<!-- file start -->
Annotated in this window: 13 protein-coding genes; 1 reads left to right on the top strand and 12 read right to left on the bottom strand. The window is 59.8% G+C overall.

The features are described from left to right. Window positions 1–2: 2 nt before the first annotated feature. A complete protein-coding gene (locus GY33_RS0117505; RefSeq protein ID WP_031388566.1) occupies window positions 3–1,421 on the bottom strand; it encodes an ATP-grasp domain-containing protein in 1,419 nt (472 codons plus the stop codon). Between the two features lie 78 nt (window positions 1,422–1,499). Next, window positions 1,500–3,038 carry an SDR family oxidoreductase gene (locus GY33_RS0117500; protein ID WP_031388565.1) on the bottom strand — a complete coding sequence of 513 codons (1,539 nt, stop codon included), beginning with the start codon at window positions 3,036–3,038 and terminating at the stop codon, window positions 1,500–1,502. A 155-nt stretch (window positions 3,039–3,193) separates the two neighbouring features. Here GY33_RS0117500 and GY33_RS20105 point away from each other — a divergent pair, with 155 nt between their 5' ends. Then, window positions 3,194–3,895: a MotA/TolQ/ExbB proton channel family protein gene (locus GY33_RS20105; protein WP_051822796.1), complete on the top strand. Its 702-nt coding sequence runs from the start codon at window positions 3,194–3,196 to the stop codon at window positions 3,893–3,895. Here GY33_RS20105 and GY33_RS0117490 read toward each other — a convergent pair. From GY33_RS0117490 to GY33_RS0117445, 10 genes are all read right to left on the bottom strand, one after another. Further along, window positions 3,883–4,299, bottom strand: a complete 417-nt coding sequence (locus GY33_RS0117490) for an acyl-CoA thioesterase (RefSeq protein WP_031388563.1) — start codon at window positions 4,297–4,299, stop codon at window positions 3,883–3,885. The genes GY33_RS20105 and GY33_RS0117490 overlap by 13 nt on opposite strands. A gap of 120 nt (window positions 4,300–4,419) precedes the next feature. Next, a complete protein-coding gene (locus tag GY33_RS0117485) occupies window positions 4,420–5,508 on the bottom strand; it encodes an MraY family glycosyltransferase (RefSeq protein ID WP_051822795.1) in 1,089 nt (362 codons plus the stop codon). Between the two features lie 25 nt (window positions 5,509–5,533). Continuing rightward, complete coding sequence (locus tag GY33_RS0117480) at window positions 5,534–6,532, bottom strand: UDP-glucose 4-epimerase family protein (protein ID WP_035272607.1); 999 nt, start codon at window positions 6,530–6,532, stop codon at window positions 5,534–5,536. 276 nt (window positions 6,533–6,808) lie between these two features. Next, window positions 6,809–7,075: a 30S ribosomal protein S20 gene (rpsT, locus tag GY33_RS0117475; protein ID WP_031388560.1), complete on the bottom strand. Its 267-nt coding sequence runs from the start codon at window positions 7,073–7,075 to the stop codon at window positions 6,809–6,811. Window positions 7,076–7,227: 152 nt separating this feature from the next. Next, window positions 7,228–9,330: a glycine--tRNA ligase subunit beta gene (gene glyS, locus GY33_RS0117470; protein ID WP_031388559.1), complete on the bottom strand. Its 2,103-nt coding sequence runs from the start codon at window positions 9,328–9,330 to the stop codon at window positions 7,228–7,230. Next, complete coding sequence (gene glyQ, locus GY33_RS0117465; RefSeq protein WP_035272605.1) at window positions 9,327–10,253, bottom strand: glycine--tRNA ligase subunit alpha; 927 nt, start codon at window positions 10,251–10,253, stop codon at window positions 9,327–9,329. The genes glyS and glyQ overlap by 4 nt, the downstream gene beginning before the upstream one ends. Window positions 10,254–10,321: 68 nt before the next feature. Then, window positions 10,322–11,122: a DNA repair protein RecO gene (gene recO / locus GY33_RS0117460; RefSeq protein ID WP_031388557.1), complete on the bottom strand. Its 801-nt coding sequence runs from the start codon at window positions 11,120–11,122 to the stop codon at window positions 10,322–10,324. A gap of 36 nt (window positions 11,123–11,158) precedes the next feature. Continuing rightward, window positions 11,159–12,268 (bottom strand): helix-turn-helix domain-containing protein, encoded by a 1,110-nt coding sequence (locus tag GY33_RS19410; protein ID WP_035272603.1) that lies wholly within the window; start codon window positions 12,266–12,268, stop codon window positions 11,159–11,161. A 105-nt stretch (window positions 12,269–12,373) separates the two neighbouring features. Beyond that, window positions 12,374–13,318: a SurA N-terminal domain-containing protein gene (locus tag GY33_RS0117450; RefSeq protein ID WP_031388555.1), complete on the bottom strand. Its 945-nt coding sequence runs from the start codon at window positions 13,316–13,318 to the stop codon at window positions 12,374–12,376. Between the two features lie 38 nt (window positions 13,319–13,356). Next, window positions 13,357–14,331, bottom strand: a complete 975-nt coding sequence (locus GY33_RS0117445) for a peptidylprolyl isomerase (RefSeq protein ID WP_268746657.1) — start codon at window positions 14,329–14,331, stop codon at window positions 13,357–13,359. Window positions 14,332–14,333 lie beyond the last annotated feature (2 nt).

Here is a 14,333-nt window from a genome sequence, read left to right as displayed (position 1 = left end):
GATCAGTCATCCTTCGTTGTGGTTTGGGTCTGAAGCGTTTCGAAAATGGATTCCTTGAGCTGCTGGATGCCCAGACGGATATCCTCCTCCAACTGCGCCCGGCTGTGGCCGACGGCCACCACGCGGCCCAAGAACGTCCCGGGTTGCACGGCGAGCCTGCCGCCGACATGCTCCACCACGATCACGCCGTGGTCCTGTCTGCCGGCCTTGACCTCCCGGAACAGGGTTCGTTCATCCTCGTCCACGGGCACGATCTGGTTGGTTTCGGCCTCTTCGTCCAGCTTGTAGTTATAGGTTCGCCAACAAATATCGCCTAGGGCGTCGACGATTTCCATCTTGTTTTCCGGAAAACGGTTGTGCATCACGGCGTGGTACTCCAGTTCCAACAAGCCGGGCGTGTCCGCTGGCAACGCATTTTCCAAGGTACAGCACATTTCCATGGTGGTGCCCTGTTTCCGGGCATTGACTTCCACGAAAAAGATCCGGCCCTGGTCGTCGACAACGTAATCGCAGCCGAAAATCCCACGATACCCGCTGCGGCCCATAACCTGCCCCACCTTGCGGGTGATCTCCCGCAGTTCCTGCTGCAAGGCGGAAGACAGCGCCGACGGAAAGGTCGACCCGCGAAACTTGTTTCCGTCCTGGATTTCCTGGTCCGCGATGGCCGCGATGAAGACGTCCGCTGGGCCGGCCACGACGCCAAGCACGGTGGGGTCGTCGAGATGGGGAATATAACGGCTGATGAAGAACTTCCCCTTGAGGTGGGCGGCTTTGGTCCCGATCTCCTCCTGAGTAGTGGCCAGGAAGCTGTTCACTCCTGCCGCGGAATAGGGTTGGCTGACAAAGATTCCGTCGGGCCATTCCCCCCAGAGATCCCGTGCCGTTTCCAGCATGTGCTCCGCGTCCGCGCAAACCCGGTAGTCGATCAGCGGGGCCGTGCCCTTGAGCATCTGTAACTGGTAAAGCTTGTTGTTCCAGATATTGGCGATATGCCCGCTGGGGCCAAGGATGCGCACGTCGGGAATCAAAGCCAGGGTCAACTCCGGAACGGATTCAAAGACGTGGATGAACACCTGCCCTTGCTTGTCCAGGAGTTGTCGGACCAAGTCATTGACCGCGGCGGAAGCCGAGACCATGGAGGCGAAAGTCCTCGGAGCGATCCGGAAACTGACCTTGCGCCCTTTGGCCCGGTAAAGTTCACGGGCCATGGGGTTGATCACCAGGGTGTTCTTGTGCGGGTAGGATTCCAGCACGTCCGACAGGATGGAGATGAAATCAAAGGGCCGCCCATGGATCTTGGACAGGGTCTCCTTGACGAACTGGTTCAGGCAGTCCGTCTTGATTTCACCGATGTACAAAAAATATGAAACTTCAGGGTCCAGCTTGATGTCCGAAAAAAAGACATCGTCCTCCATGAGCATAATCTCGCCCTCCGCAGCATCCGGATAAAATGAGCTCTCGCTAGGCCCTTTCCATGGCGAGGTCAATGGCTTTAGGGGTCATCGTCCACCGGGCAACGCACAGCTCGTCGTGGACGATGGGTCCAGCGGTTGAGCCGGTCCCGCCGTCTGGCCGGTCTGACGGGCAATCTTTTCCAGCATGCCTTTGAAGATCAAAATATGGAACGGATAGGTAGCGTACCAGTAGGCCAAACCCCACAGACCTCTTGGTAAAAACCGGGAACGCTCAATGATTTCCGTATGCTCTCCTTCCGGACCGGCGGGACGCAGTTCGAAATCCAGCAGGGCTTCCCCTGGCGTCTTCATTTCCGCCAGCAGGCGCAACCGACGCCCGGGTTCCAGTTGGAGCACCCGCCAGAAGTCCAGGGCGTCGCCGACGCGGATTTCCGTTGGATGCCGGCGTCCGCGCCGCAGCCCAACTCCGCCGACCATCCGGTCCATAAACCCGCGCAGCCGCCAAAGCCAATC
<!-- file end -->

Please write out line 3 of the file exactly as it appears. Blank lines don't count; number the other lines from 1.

Here is a 14,333-nt window from a genome sequence, read left to right as displayed (position 1 = left end):